Building Your Own Passive DNS Collection System

9 July 2015

In this post, I'll be going over how to set up an Ubuntu server running Bro IDS and bro-pdns to log all DNS queries and answers to a SQL database.

Passive DNS can be great for security research, since it can help you build out the adversary's infrastructure and help answer questions like:

  • What IP did this domain resolve to in the past?
  • What other domains has this IP resolved to?
  • When was the first/last time this domain was seen?

Passive DNS can be great to help triage incidents in your SOC as well. By identifying other IP's that a particular malicious domain resolved to, you can then search your logs for other hosts in your environment that have communicated with those IP's, possibly identifying other compromised hosts.

There are a ton of sites out there that currently allow access to their Passive DNS system, sites like virustotal, passivetotal, CIRCL to name a few. There are plenty of others available, but there are definitely benefits to running your own. For example, users in your environment typically browse to sites relevant to their job (e.g. bankers visiting banking sites, nurses visiting medical sites, etc.), so by running your own PDNS system you would typically have more answers for the sites your users are interested in. I'm not saying the other sites wouldn't have entries for those sites, I just think you would have better luck running your own in order to get more records available for research purposes.

Installing Bro

First thing we need to do is get our Ubuntu box up and running. We can easily do all the stuff we need to using Security Onion, but, since we only are focusing on Bro, we can just use a vanilla install of Ubuntu to keep things simple.

We can use the guide from Digital Ocean to help us get Bro up and running, which basically comes down to this:

> apt-get update && apt-get upgrade
> apt-get install cmake make gcc g++ flex bison libpcap-dev/
/libgeoip-dev libssl-dev python-dev zlib1g-dev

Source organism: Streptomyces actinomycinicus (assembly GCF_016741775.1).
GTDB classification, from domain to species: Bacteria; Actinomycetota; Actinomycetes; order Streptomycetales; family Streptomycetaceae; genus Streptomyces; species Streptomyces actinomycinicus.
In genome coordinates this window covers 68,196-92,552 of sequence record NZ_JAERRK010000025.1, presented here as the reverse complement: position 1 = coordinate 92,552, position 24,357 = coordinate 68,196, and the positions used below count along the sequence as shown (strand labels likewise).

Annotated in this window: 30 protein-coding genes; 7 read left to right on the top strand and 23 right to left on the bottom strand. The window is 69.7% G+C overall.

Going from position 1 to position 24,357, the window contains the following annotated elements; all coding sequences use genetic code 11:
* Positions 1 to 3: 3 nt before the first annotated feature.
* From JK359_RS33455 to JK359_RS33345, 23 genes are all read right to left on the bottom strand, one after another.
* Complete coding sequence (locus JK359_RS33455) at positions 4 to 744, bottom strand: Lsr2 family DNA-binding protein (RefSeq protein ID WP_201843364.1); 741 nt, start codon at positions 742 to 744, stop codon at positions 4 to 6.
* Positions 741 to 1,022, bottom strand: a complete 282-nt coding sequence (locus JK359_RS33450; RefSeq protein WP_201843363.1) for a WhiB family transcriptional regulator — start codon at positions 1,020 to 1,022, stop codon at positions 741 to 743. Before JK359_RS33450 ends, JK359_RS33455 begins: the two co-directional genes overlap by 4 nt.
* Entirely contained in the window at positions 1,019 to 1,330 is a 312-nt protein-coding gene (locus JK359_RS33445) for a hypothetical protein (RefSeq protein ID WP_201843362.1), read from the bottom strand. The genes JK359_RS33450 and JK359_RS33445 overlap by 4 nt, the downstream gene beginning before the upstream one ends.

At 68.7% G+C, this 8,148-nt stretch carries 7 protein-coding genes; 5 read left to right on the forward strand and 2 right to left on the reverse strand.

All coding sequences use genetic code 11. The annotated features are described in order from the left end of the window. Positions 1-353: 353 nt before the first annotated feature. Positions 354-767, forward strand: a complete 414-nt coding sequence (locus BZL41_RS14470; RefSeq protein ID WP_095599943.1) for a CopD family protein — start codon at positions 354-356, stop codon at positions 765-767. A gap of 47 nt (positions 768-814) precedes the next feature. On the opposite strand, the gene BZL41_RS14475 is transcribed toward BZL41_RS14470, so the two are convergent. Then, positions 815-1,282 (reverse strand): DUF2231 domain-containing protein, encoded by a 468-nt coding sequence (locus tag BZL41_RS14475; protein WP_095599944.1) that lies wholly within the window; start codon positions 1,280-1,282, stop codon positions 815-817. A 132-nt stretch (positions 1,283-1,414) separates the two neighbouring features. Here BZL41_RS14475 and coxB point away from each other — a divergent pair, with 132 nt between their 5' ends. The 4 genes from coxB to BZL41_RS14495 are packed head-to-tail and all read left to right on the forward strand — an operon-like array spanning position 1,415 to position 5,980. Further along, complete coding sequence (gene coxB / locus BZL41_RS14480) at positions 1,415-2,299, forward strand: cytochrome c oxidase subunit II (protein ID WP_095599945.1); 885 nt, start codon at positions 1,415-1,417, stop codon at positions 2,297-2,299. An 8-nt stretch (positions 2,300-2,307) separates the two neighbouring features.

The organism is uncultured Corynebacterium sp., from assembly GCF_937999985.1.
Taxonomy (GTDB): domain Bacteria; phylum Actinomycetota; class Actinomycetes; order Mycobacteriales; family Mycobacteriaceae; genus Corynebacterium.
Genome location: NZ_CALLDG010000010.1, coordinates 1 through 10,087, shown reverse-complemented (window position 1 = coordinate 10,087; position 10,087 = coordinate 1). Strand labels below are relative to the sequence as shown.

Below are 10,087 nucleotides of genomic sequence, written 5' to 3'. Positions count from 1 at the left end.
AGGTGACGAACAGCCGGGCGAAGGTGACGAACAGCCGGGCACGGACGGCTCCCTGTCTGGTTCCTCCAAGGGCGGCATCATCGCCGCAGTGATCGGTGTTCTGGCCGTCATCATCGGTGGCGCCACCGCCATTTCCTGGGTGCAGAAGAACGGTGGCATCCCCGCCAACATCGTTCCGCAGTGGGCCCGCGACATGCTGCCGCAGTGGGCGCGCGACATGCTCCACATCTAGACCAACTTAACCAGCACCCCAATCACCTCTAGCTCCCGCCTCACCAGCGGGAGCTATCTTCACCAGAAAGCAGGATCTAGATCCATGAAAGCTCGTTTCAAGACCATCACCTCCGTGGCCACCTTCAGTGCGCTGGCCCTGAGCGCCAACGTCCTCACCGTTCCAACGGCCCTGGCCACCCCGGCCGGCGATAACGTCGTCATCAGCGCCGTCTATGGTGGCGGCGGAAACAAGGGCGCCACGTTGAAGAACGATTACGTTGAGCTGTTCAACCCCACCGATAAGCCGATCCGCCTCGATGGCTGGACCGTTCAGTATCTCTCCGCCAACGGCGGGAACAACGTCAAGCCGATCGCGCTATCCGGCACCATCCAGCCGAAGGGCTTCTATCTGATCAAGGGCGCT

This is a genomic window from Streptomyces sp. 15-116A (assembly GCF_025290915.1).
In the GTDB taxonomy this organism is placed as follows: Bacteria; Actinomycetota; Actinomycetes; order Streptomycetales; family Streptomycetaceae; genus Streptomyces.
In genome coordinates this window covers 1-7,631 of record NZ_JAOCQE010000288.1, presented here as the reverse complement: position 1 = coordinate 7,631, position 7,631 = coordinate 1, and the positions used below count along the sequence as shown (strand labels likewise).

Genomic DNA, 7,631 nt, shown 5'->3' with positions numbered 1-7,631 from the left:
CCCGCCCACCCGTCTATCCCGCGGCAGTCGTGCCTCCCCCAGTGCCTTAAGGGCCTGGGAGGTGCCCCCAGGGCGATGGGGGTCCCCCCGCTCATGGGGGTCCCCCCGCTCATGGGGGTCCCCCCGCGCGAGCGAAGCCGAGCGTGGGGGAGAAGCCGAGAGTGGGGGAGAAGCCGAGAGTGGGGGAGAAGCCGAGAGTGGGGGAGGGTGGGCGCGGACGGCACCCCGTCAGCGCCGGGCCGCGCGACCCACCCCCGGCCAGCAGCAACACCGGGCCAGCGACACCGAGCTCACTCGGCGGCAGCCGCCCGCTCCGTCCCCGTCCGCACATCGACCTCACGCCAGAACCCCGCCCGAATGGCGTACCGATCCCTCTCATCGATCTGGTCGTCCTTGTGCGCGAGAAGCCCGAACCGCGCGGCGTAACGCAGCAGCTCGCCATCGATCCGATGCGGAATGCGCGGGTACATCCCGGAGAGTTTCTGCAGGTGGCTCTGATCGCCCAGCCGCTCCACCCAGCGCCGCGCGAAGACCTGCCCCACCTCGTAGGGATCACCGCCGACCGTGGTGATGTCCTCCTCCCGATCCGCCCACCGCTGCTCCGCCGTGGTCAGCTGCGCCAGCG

/libmagic-dev swig2.0
> wget
> tar -xvzf bro-2.4.tar.gz
> cd bro-2.4
> ./configure --prefix=/nsm/bro
> make
> make install
> export PATH=/nsm/bro/bin:$PATH

This guide is assuming we are doing a standalone instance of Bro, and only monitoring one interface. If you have other requirements, you'll need to do further reading or other configuration manually.

The above commands should have us good to go, next we'll need to configure a few files (...maybe).

Since I'm only monitoring one interface, I didn't need to change any file. But, just to be sure, I edited $PREFIX/etc/node.cfg to verify that eth0 was my only interface. Note: $PREFIX is /nsm/bro in our case

Now we can go ahead and start Bro:

> broctl
[BroControl] install
[BroControl] start
[BroControl] status

If your path isn't set correctly, you can run broctl by using it's full path, /nsm/bro/bin/broctl.

You should be good to go!

Installing MySQL

After Bro is installed, we'll need to get MySQL working so we can log the queries and answers from Bro into the database.

This is relatively painless though, so let's get started:

> sudo apt-get install mysql-server libapache2-mod-auth-mysql php5-mysql
> sudo mysql_install_db
> sudo /usr/bin/mysql_secure_installation

That should do it. Next, we'll need to create a database to use:

> mysql -u root -p